4.1.1 Functions that locally depend on nitely many coordinates . . . . . 73
4.1.2 Facts about convexity . . . . . . . . . . . . . . . . . . . . . . . . . 75
4.1.3 Projectional resolution of identity . . . . . . . . . . . . . . . . . . . 76
4.1.4 Approximation of norms . . . . . . . . . . . . . . . . . . . . . . . . 77
4.2 Main result . . . . . . . . . . . . . . . . . . . . . . . . . . . . . . . . . . . 80
4.3 About N . . . . . . . . . . . . . . . . . . . . . . . . . . . . . . . . . . . . . 82
4.4 About J . . . . . . . . . . . . . . . . . . . . . . . . . . . . . . . . . . . . . 84
4.4.1 A \nice" target space . . . . . . . . . . . . . . . . . . . . . . . . . . 85
4.4.2 Mapping X into the \nice" space . . . . . . . . . . . . . . . . . . . 88
4.4.3 The de nition of J . . . . . . . . . . . . . . . . . . . . . . . . . . . 92
k4.4.4 J is a limit of C -smooth norms . . . . . . . . . . . . . . . . . . . . 94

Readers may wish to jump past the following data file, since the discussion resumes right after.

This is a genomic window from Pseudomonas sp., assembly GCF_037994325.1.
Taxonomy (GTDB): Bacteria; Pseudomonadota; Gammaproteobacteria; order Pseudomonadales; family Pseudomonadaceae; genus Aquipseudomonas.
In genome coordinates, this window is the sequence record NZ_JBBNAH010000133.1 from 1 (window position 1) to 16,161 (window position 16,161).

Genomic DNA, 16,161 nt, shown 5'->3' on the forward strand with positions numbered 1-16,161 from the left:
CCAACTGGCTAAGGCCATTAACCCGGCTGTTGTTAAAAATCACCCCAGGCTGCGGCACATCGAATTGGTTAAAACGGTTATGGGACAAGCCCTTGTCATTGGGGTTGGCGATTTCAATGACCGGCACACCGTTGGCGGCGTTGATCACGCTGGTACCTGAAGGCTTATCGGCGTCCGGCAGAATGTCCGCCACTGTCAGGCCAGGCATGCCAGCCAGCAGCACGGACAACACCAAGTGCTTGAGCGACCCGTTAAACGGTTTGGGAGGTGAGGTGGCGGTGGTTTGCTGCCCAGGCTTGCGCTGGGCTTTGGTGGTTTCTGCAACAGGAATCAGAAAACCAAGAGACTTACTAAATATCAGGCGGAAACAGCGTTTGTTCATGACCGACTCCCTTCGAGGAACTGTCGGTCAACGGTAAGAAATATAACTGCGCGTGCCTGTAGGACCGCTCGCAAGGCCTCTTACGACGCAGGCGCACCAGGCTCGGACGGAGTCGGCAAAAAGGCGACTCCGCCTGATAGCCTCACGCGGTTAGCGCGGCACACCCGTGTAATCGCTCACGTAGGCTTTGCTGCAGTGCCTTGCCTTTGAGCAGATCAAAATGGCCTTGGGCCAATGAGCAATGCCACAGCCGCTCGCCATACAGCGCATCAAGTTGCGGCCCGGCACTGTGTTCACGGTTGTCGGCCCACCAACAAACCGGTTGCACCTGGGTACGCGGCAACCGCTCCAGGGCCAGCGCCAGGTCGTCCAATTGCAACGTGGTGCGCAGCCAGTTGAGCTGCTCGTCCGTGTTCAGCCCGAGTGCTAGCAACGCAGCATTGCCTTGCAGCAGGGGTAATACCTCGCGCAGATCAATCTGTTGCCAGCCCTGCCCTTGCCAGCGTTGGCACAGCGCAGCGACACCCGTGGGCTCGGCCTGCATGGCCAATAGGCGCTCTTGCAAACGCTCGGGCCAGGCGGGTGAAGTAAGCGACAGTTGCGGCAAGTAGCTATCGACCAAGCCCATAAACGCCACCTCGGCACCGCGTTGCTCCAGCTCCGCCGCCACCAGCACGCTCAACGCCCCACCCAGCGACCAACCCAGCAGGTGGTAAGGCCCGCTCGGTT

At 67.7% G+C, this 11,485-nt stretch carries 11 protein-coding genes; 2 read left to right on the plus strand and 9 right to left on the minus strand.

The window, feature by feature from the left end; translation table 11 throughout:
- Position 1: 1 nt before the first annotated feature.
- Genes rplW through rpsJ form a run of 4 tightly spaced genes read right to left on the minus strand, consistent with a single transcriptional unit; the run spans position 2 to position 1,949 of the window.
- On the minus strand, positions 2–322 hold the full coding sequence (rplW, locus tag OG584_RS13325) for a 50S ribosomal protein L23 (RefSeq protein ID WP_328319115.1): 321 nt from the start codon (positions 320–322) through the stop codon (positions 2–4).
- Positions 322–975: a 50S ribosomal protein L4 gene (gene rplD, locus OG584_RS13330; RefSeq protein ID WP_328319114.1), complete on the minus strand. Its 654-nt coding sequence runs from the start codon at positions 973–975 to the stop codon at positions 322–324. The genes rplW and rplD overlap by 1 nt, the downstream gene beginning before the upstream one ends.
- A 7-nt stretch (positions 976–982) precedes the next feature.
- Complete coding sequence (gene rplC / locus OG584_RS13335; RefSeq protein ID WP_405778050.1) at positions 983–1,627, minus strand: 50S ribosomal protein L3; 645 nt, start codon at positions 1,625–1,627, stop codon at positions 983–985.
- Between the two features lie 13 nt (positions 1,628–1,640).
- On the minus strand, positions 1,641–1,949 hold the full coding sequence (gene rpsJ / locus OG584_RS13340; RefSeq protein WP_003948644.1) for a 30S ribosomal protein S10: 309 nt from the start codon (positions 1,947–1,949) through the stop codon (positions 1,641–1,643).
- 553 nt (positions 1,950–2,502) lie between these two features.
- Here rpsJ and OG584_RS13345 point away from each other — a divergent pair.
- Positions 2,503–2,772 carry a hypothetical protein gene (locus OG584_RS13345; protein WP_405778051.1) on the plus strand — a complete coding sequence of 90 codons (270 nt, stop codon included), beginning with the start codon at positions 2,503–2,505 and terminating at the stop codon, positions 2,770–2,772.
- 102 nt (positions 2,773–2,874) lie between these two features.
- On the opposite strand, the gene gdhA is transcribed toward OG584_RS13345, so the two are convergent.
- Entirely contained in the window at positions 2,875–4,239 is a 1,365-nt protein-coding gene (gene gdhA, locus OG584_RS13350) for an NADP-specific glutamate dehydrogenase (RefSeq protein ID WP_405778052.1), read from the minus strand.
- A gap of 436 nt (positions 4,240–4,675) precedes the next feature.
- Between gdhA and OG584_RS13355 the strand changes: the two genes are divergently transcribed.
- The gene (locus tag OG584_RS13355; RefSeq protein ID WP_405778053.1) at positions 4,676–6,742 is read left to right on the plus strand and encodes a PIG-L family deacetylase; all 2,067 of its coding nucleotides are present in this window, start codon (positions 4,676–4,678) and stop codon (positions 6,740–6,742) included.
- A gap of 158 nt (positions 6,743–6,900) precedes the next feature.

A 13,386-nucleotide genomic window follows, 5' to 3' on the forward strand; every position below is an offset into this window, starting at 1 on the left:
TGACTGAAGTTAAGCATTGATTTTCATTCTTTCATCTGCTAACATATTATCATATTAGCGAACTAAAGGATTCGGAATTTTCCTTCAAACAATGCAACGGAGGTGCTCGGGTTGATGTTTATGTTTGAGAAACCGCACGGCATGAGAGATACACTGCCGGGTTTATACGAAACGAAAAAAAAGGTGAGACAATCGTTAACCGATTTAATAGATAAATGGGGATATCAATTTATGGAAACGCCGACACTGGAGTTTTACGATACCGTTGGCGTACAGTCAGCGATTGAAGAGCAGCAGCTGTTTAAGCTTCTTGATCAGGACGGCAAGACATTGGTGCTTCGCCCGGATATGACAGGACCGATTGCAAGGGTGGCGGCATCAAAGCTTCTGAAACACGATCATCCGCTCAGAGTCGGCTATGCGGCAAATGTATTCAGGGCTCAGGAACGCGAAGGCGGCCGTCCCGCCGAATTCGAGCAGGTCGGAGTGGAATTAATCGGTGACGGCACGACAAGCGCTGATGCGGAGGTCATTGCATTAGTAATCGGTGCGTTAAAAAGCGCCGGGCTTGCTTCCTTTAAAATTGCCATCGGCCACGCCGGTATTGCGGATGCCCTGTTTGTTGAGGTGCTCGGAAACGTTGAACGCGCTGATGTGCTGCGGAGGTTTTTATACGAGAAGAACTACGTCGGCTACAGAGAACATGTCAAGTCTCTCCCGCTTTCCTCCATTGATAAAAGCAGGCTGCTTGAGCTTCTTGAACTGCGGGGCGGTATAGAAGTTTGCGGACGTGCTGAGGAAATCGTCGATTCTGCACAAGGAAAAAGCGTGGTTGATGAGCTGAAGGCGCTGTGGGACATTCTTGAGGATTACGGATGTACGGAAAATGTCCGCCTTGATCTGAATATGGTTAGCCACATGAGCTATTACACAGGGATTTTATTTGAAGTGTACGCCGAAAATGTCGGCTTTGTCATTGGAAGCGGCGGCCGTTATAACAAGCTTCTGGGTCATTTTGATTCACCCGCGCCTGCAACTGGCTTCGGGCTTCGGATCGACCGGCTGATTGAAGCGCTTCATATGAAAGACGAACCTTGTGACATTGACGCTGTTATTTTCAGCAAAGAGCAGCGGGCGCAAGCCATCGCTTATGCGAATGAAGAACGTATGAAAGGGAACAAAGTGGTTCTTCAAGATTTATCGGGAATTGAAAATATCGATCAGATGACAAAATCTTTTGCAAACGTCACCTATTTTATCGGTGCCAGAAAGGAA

5 A parametric variational principle 97
5.1 Space of perturbations . . . . . . . . . . . . . . . . . . . . . . . . . . . . . 98
5.2 The existence of an approximate minimum . . . . . . . . . . . . . . . . . . 101
5.2.1 Interesting facts about convex functions . . . . . . . . . . . . . . . 104
5.3 Parametric variational principle . . . . . . . . . . . . . . . . . . . . . . . . 106
5.4 Examples . . . . . . . . . . . . . . . . . . . . . . . . . . . . . . . . . . . . 112
Index 119
List of Symbols 121
Bibliography 123Chapter 1
Introduction
1.1 Introduction (English)
We are going to deal here with four di erent topics in the theory of Banach spaces and it
is the aim of the introductory chapter to show which place in the theory they occupy.
Here and throughout, X is a real Banach space with a closed unit ball B and withX
the dual space X .
1.1.1 The Radon-Nikodym property
We start with a de nition of an elementary (yet fundamental) concept. Let A be a set
in a Banach space X. Let f2 X nf0g and a2R. If the set S =fx2A :f(x)>ag
is nonempty, it is called an open slice of A (or just a slice of A when no confusion may
arise). We denoteS (A) the set of all slices of A.o